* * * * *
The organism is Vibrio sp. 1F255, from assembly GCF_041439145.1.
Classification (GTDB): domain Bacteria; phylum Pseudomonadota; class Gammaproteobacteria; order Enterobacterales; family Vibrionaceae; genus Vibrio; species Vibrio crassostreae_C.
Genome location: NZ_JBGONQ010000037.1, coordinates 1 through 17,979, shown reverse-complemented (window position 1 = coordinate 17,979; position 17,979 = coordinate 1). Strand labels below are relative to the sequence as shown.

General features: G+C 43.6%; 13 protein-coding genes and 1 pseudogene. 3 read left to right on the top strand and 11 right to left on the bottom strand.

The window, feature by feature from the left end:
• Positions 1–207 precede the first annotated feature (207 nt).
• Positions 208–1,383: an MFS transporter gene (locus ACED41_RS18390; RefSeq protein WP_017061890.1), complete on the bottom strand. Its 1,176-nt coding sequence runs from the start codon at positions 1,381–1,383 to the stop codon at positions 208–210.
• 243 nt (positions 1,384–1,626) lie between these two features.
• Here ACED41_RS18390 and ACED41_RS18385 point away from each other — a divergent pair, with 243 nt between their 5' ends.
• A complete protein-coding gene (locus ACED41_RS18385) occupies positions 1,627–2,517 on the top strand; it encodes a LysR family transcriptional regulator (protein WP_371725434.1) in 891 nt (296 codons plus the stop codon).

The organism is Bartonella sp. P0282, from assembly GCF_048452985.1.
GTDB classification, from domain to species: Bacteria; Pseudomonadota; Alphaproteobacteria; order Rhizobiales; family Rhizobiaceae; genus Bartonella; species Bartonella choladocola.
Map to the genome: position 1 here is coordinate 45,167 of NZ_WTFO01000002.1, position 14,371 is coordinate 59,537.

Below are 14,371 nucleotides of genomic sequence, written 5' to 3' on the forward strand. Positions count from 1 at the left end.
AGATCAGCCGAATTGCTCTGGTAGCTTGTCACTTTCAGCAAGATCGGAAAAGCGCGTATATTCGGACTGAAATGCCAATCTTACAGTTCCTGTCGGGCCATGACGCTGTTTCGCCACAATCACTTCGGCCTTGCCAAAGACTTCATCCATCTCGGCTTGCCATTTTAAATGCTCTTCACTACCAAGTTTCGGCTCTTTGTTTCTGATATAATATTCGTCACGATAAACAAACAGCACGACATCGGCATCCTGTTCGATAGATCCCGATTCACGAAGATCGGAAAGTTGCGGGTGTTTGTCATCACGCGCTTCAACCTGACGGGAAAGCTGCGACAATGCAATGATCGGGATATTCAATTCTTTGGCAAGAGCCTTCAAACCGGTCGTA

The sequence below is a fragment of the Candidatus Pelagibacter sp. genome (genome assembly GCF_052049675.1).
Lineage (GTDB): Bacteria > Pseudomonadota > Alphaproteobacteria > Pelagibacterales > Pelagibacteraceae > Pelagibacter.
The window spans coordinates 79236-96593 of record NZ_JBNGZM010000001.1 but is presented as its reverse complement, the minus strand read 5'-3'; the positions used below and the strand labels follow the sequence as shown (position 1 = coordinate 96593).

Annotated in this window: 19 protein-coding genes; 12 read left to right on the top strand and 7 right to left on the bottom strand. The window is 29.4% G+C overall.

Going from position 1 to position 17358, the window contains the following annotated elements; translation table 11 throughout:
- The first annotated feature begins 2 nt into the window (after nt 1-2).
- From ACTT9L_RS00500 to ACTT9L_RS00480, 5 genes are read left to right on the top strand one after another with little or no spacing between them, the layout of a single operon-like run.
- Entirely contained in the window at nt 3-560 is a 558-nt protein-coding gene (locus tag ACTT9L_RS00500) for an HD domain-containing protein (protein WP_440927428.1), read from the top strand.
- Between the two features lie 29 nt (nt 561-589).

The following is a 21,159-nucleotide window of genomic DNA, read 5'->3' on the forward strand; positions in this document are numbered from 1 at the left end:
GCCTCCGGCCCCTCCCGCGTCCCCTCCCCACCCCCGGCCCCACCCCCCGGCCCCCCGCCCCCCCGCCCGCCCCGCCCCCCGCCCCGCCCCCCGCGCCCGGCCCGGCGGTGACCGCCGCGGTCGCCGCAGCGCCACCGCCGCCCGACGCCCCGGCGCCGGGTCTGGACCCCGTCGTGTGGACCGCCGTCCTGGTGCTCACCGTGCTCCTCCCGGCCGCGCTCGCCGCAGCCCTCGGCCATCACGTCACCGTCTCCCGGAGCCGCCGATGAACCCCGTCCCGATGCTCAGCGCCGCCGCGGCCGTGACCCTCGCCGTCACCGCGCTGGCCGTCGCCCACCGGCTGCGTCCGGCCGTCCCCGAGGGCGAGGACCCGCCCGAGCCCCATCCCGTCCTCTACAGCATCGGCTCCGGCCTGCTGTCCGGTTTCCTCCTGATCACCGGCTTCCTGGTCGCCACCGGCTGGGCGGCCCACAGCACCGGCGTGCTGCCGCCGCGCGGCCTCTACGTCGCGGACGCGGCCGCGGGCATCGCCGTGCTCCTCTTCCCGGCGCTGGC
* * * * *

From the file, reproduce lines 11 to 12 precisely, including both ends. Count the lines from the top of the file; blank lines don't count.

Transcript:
The organism is Bartonella sp. P0282, from assembly GCF_048452985.1.
GTDB classification, from domain to species: Bacteria; Pseudomonadota; Alphaproteobacteria; order Rhizobiales; family Rhizobiaceae; genus Bartonella; species Bartonella choladocola.